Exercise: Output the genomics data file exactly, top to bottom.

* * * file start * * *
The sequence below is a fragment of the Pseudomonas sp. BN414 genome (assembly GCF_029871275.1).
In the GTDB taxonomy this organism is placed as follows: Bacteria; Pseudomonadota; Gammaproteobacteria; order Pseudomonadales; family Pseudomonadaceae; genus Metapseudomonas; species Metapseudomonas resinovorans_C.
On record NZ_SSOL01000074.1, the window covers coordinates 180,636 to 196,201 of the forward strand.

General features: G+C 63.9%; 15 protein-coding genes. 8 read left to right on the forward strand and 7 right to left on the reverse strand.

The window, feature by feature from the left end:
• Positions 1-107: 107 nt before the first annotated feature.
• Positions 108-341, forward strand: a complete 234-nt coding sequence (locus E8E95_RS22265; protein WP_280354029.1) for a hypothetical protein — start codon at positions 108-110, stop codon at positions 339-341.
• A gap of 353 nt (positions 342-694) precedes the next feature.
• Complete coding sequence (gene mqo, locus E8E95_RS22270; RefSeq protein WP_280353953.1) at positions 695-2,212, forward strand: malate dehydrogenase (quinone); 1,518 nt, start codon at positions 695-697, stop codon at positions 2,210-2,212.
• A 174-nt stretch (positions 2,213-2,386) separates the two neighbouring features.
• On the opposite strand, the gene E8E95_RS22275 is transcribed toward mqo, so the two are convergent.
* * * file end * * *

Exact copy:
The sequence below is a fragment of the Pseudomonas sp. BN414 genome (assembly GCF_029871275.1).
In the GTDB taxonomy this organism is placed as follows: Bacteria; Pseudomonadota; Gammaproteobacteria; order Pseudomonadales; family Pseudomonadaceae; genus Metapseudomonas; species Metapseudomonas resinovorans_C.
On record NZ_SSOL01000074.1, the window covers coordinates 180,636 to 196,201 of the forward strand.

General features: G+C 63.9%; 15 protein-coding genes. 8 read left to right on the forward strand and 7 right to left on the reverse strand.

The window, feature by feature from the left end:
• Positions 1-107: 107 nt before the first annotated feature.
• Positions 108-341, forward strand: a complete 234-nt coding sequence (locus E8E95_RS22265; protein WP_280354029.1) for a hypothetical protein — start codon at positions 108-110, stop codon at positions 339-341.
• A gap of 353 nt (positions 342-694) precedes the next feature.
• Complete coding sequence (gene mqo, locus E8E95_RS22270; RefSeq protein WP_280353953.1) at positions 695-2,212, forward strand: malate dehydrogenase (quinone); 1,518 nt, start codon at positions 695-697, stop codon at positions 2,210-2,212.
• A 174-nt stretch (positions 2,213-2,386) separates the two neighbouring features.
• On the opposite strand, the gene E8E95_RS22275 is transcribed toward mqo, so the two are convergent.